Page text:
NY: Pantheon, 2000.

Clowes has done several first-rate graphic novels that have won awards. This, unfortunately, is not one of them. In fact, it lives up to its name: It’s utterly boring.

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Published in: on 1 July 2018 at 7:44 am  Leave a Comment  
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Colasanti, Susane. Waiting for You.

NY: Viking, 2009.

Young adult novels about high school romance — about boy-girl relationships of all kinds really — tend to follow a pattern. That’s okay, it’s what the readers want and expect, and the best writers add various fillips to make their story different from all the others. Colasanti sticks to the pattern but her characters have a lot of originality to them and the writing itself is well above average.

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Published in: on 29 June 2018 at 6:22 am  Leave a Comment  
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Perry, Thomas. The Bomb Maker.

NY: Mysterious Press, 2018.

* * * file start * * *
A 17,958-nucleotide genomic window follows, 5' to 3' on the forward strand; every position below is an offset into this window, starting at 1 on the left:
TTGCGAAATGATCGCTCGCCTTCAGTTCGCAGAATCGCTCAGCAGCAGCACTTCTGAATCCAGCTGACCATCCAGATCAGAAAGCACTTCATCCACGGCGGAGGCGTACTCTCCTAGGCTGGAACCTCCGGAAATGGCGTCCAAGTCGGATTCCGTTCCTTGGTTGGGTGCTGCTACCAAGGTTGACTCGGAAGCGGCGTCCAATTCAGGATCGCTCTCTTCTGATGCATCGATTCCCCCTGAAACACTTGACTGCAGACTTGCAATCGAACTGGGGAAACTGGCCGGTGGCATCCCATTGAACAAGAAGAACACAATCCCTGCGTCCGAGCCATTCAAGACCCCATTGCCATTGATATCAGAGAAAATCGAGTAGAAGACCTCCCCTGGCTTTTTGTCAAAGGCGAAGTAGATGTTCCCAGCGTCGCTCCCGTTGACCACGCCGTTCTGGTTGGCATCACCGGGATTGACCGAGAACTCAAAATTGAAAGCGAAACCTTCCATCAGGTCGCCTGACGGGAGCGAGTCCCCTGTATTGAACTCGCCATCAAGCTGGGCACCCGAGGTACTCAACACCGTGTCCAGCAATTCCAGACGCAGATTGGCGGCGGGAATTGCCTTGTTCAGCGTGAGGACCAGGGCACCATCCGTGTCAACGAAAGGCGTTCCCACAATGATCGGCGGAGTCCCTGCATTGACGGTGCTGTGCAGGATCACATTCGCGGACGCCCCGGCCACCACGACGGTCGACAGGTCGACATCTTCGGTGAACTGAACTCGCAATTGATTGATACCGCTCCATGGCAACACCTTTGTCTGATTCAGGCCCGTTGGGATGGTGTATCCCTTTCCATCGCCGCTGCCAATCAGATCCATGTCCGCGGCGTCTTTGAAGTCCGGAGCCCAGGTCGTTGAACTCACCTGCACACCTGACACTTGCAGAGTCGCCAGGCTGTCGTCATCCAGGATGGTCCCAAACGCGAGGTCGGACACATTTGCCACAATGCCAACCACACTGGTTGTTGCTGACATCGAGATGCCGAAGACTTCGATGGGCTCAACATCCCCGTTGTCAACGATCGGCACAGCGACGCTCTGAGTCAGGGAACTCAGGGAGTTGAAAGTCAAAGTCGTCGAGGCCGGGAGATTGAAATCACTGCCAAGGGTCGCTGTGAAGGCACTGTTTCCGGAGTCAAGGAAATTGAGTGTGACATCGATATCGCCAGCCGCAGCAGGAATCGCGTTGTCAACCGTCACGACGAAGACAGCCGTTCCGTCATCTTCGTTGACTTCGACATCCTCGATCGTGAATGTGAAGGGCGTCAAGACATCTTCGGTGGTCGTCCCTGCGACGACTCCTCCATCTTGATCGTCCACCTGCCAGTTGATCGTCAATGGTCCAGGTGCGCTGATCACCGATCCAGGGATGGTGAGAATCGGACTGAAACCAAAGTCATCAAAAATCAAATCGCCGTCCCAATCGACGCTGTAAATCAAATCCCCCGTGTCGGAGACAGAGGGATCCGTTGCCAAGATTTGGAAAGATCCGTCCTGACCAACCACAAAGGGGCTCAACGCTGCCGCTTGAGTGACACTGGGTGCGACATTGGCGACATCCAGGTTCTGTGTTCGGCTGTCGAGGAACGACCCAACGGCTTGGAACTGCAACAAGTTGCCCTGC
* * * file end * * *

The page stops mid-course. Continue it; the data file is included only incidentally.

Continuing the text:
Perry has written some two dozen books, most of them thrillers of one variety or another — but not “mysteries,” because you always know whodunit from the beginning. It’s more a matter of witnessing what the Bad Guys do, how that affects those around them, and how their assorted nemeses attempt to stop them. (And they don’t always succeed.) This one involves a nameless killer with no political or other outside motivation who is very, very good at building bombs. Why? He wants to lure in and kill off the LAPD bomb squad, and he manages to get appalling close to his goal.

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Mina, Denise (adaped). The Girl with the Dragon Tattoo.

2v. NY: Vertigo 2012.

I read a lot of graphic fiction, and I’ve also read and enjoyed Larsson’s original novel twice now, so I was surprised to find I had somehow missed this graphic adaptation of it by Denise Mina — a mystery/thriller author whose books I have also enjoyed.